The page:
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Sexual identity faithfully explored in ‘Love, Simon’

Sexual identity faithfully explored in ‘Love, Simon’

High school is the time when teenagers begin to find themselves, hang out with friends and explore their sexuality. 

Based on Becky Albertalli’s novel “Simon vs. the Homo Sapiens Agenda,” “Love, Simon” is about seventeen-year-old Simon Spier (Nick Robinson), who is your ordinary high school boy with a close-knit circle of friends and a loving family, except for one secret that he has kept from them. Simon is gay and has kept his secret pretty well-hidden for most of his life – up until now. 

One day Blue, another student at his high school, posts that he is gay, and Simon immediately messages him saying he knows how Blue feels. The two begin emailing on a regular basis, but Simon accidentally leaves his email open and one of his classmates, Martin, reads the messages. 

Martin tells Simon that he is going to expose the emails to the entire school unless Simon manages to get his close friend, Abby (Alexandra Shipp), to go on a date with Martin. Simon spends a majority of the movie anxious about his secret being told to the whole school and tries everything to set up Abby and Martin. 

Simon eventually gets caught up and tells his best friend Leah (Katherine Langford) and his family that he is gay. Leah and Simon’s family provide him with the support that he needs, and Simon eventually meets Blue at a Ferris wheel at a carnival, where they are able to come to terms with their identities. 

I had the opportunity to see this movie over a month before it came out at an advanced screening, and I thought it was incredible. Robinson does an excellent job portraying Simon as a normal high school boy and does not over-emphasize his sexual orientation. In many television shows and movies, gay characters are very stereotypical. But Simon was just Simon, and being gay is only one of his numerous qualities in addition to his sense of humor, love for his family and support for his friends.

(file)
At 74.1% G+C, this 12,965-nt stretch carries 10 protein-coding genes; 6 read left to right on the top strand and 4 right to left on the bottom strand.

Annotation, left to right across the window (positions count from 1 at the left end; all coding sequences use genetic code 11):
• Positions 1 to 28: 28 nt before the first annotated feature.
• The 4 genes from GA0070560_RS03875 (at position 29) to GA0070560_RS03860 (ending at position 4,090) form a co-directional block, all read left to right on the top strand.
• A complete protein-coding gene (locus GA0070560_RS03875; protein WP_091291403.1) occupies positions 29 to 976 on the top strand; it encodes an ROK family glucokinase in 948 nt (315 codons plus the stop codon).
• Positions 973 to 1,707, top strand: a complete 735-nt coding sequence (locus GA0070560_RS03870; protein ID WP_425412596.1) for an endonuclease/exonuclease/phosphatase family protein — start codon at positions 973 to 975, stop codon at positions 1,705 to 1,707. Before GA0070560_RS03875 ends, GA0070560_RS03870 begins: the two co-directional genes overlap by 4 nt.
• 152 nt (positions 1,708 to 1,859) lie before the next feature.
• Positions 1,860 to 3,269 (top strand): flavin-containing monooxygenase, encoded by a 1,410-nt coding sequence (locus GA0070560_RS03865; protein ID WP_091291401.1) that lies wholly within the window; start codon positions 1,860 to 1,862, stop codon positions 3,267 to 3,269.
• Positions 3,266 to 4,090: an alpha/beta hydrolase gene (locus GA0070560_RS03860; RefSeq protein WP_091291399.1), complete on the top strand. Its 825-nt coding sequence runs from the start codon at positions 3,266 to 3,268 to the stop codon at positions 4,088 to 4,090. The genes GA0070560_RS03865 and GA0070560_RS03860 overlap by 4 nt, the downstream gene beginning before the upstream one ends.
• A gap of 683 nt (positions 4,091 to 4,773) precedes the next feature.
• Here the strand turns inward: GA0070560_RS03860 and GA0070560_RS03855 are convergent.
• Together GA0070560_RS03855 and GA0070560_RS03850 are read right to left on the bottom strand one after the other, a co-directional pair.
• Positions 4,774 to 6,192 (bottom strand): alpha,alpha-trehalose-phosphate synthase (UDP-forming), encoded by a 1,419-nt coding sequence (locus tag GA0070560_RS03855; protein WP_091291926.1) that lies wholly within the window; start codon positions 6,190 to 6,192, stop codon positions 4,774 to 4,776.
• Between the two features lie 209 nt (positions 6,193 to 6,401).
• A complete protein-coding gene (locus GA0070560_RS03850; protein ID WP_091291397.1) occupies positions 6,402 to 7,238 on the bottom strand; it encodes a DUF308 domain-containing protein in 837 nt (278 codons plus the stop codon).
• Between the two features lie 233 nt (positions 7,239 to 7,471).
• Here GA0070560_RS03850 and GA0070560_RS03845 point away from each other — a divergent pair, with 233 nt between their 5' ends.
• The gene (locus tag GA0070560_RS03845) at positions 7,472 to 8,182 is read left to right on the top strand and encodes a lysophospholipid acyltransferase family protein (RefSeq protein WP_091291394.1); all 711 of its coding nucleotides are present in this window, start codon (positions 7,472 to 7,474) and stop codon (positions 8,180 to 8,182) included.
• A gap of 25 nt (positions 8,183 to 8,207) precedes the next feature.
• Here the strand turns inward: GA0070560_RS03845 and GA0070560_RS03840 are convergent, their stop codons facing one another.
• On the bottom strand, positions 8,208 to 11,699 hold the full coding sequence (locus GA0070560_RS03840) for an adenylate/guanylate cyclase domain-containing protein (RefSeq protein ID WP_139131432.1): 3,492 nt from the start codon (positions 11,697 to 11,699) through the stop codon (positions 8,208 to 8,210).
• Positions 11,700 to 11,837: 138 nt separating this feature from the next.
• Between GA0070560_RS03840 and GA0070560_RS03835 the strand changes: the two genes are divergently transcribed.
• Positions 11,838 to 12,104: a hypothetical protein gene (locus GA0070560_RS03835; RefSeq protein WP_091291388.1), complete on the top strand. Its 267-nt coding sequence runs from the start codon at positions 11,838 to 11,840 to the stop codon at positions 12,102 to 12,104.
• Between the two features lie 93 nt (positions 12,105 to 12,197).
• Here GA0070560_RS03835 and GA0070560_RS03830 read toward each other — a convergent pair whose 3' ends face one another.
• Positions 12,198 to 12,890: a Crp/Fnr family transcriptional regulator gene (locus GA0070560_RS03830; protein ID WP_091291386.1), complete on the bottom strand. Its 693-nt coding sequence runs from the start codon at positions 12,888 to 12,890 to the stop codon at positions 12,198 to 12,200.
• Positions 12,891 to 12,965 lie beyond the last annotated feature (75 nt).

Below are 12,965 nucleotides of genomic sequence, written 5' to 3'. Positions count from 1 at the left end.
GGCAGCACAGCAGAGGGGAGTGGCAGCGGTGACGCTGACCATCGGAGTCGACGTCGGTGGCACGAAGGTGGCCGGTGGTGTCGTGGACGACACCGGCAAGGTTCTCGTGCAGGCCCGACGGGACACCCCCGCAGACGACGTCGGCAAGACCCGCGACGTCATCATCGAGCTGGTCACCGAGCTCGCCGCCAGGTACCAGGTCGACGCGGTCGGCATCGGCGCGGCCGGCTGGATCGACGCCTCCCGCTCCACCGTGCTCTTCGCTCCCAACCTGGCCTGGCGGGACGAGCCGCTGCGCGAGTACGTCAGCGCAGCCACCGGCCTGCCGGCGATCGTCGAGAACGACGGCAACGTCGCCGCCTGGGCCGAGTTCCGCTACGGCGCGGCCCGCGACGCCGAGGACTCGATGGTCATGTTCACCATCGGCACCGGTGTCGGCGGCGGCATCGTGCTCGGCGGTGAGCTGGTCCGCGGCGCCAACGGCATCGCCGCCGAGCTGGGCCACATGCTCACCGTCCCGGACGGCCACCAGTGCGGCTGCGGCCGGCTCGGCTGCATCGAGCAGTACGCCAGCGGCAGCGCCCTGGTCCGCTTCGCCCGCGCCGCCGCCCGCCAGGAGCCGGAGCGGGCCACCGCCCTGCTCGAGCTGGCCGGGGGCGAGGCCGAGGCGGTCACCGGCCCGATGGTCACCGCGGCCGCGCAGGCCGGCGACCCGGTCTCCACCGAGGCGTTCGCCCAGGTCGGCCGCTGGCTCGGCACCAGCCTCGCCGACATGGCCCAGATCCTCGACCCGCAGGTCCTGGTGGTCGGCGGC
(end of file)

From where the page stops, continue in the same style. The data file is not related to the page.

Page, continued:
It was nice to see Langford in a role different from her character Hannah in the Netflix series “13 Reasons Why.” Langford brought an amazing energy to Leah and her portrayal of the character felt very authentic. The movie had some hysterical moments throughout it and was not afraid to poke fun at homophobic parents in a comedic way. 

The comedy in the movie was very effective in communicating the struggles many gay teens have to deal with in relation to their friends, families and communities. 

The subject matter can be considered a touchy subject by some, but the movie addresses it in a way that resonates with any age, gender or sexual orientation. There were moments throughout the movie where I teared up because I was able to empathize with Simon and his struggles, and I usually don’t cry during movies. 

I highly suggest that you go out and see the movie: not only will you get a laugh out of it, but you may realize how important it is to respect others and be kind. That can go a long way in affecting someone’s self-esteem. 

“Love, Simon” comes out on March 16 in theaters nationwide.

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